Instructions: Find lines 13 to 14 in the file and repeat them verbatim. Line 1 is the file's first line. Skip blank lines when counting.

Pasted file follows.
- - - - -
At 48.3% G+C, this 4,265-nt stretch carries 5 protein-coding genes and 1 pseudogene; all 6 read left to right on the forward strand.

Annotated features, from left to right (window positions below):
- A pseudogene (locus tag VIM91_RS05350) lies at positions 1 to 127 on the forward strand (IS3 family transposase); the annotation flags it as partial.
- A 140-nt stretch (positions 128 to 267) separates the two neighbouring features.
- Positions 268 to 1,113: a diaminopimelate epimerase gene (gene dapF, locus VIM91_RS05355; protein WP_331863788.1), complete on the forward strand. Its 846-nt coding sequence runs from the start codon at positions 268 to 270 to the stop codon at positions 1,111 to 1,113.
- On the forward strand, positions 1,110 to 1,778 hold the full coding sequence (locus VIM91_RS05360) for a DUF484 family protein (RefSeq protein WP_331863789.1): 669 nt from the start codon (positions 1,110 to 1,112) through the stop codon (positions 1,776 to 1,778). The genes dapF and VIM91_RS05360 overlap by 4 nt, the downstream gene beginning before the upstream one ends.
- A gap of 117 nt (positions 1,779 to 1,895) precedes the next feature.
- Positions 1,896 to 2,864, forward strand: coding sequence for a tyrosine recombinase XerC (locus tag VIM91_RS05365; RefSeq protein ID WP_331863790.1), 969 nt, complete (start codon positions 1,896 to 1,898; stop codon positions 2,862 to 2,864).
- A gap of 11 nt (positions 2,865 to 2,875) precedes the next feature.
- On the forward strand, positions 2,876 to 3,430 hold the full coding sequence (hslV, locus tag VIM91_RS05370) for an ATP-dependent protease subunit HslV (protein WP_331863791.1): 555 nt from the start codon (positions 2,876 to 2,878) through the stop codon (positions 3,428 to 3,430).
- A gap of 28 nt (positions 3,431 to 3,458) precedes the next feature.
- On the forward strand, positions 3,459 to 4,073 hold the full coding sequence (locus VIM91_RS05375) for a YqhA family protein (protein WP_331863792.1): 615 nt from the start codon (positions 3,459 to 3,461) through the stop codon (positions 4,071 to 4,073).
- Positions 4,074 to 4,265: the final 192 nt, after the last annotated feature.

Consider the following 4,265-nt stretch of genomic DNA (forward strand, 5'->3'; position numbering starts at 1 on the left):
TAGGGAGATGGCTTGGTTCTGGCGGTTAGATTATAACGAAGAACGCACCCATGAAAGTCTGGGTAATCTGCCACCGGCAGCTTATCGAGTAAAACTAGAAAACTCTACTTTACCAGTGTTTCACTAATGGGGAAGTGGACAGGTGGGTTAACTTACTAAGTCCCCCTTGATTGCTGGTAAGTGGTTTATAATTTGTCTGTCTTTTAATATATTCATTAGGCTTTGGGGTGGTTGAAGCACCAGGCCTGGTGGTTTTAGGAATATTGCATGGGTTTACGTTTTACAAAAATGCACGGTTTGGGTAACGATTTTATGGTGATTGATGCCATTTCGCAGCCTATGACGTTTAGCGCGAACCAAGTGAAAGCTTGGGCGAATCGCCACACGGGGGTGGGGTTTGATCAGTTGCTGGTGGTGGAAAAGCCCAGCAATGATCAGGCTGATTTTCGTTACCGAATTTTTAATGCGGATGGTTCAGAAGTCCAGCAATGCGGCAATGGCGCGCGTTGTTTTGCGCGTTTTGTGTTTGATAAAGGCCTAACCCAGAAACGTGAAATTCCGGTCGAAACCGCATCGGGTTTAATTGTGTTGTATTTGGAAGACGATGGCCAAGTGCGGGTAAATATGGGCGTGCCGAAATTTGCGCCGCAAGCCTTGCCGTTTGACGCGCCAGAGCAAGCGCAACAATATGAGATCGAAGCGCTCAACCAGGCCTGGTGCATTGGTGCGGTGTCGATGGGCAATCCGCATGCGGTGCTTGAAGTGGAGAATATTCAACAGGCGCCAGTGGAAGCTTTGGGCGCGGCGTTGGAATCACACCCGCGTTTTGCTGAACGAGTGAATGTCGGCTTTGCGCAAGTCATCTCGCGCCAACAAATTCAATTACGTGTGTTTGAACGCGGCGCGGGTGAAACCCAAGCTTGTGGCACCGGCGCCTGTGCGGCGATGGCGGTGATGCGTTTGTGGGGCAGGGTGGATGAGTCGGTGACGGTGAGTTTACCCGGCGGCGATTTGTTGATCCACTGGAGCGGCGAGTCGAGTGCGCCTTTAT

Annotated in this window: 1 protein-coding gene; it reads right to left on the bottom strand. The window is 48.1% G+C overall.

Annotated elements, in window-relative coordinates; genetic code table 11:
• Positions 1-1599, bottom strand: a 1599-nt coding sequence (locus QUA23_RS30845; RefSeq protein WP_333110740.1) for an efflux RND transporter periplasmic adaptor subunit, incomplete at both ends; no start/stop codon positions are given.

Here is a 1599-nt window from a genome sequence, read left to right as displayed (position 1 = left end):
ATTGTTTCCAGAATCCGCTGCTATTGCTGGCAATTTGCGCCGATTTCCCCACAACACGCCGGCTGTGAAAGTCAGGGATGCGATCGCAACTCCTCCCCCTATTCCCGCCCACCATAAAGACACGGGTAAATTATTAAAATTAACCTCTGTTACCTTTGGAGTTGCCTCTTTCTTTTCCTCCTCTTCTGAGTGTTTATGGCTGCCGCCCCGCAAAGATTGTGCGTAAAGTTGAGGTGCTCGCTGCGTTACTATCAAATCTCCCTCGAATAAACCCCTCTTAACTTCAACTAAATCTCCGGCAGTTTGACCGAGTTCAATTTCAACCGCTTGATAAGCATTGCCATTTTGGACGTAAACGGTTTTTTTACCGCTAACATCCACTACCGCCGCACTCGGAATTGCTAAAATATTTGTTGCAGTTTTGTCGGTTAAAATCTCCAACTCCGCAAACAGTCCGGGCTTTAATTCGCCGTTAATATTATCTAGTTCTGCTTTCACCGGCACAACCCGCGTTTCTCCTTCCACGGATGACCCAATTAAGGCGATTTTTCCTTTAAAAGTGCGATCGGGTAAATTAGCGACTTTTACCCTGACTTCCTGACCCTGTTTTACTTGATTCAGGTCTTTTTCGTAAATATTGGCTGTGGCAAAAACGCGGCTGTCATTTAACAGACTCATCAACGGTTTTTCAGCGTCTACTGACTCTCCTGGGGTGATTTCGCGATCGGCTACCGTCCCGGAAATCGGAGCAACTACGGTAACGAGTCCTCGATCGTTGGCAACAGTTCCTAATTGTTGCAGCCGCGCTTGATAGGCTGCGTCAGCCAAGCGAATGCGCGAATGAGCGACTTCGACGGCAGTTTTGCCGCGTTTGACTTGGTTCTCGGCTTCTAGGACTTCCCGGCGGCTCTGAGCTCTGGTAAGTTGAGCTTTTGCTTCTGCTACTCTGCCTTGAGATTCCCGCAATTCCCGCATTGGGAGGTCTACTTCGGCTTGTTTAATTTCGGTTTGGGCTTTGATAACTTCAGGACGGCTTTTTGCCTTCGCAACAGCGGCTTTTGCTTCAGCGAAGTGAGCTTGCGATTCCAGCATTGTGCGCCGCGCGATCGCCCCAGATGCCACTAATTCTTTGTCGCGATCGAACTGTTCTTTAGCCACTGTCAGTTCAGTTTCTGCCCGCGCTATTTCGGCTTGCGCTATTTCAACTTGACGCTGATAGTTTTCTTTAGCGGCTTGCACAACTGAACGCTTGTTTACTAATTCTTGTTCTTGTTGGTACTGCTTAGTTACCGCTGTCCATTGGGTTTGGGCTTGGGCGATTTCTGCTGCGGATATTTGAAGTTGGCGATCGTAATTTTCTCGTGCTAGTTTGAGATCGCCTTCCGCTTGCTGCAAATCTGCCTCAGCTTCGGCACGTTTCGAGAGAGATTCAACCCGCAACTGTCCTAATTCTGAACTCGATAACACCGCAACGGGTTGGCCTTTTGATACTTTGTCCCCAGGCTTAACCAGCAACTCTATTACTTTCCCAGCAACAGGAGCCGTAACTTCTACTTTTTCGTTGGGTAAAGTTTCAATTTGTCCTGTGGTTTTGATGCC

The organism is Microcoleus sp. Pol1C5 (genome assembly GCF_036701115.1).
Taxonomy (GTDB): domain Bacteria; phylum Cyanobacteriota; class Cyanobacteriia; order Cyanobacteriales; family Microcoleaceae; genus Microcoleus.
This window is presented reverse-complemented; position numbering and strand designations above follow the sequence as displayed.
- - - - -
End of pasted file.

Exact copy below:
- Positions 4,074 to 4,265: the final 192 nt, after the last annotated feature.

Consider the following 4,265-nt stretch of genomic DNA (forward strand, 5'->3'; position numbering starts at 1 on the left):